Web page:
UCL Human Resources


Women in Leadership programme feedback

Professor Helen Hackett shares her experience of the programme.

Dear colleagues,

During the Covid-19 crisis, female leaders across the world have stood out for their particular qualities and skills. From Germany to Taiwan, and in Norway, Finland, and Iceland, women in leadership have been remarkably successful in meeting the unprecedented and daunting challenges of the times. Jacinda Ardern, prime minister of New Zealand, has drawn special attention by combining a swift and decisive move into lockdown with a ‘kindness first’ message. The result: just 21 deaths from Covid-19 in total in New Zealand at time of writing, and soaring public approval ratings for Ardern and her government. As a recent column in The Guardian observed, ‘Plenty of countries with male leaders have also done well. But few with female leaders have done badly.’

A year ago, before any of this was dreamed of, I had just graduated from UCL’s Senior Women in Leadership development programme. Looking back, I realise that lessons learned on the course connect with lessons that the world is learning now about the leadership that women can offer. Many qualities traditionally categorised as ‘feminine’ – such as being in touch with one’s emotions, being sensitive to others, being organised and dedicated, and attending to details – have often been undervalued in the past. Even before Covid-19, organisations and companies were waking up to the fact that these are qualities that they need. An even more important insight promoted by the S/WILD programme is that there may be no such thing as ‘masculine’ and ‘feminine’ leadership styles. If we can break out of these archaic stereotypes, we will find that we each have our own original array of talents that we can deploy and develop to make vital contributions.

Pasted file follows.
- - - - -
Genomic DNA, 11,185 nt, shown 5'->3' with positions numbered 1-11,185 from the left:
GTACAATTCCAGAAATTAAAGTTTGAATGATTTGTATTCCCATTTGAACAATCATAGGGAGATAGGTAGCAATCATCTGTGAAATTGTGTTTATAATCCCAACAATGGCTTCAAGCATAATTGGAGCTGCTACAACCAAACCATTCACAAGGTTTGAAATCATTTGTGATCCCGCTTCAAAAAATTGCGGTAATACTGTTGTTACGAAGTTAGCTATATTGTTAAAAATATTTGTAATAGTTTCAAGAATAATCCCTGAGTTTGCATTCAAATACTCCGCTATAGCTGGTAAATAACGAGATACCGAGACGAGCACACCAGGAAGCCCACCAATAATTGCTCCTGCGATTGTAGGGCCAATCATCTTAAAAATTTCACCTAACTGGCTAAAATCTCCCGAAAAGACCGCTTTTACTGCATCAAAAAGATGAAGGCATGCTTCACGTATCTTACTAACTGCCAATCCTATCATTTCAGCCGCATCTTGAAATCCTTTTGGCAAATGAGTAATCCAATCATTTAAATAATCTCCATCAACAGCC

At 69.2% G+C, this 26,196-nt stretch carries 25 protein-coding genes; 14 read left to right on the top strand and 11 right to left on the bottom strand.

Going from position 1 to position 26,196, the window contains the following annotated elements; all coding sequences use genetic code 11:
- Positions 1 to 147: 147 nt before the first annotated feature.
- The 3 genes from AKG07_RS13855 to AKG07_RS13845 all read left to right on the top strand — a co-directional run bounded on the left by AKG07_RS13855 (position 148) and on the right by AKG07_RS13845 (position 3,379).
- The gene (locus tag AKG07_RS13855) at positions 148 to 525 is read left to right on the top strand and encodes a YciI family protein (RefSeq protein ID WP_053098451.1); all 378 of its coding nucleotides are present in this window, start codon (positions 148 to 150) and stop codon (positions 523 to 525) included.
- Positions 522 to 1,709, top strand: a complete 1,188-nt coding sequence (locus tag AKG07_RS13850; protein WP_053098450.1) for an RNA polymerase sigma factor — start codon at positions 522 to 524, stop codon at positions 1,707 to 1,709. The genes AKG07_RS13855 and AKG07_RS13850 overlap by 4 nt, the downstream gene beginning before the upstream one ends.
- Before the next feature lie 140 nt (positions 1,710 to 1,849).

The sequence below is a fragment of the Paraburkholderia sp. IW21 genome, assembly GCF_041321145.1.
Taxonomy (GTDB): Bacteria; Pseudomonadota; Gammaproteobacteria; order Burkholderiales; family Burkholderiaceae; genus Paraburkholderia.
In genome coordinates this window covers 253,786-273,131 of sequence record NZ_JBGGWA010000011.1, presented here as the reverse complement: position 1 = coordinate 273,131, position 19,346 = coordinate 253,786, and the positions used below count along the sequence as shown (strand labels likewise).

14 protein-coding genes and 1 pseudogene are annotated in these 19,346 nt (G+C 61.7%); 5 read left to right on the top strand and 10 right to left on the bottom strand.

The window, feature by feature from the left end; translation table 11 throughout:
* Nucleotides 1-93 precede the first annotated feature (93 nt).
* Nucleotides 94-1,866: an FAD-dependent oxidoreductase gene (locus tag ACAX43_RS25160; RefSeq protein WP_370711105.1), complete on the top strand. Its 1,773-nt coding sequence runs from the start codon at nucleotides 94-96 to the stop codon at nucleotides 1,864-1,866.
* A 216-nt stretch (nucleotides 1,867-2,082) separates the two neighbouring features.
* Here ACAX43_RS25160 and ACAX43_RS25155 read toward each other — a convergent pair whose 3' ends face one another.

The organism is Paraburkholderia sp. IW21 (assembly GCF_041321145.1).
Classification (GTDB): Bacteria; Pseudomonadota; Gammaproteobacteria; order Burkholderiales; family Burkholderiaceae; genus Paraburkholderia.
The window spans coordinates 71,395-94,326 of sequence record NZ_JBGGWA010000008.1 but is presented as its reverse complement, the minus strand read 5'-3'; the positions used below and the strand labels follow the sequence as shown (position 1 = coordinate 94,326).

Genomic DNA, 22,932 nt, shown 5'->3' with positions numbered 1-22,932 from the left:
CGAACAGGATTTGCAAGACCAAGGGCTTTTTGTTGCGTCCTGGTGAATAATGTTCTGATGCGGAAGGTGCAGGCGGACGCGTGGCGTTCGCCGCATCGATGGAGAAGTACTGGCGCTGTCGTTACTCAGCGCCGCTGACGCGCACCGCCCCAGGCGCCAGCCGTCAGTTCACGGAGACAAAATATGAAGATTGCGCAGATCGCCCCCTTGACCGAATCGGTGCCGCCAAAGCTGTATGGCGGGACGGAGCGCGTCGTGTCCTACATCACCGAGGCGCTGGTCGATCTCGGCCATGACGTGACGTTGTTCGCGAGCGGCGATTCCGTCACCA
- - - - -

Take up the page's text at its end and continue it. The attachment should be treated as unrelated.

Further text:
For me, the S/WILD programme was invaluable in helping me to define my own leadership style and make plans to achieve my goals. I discovered that I shared many experiences with other participants, such as battling with demons of self-doubt, sometimes feeling undervalued and frustrated, or struggling with work-life balance. The programme enhanced our self-belief and gave us practical strategies for managing our working relationships and pursuing our aspirations.

It’s great to know that the S/WILD programme is moving online. The team are dynamic and resourceful, and will ensure that the course in this exciting new format will be at least as rewarding for you as it was for me. I’m also convinced that UCL will benefit from the leadership skills that S/WILD will help you to develop, especially as we all face together the many challenges that lie ahead. Enjoy the course!

With best wishes,

Helen Hackett

Professor Helen Hackett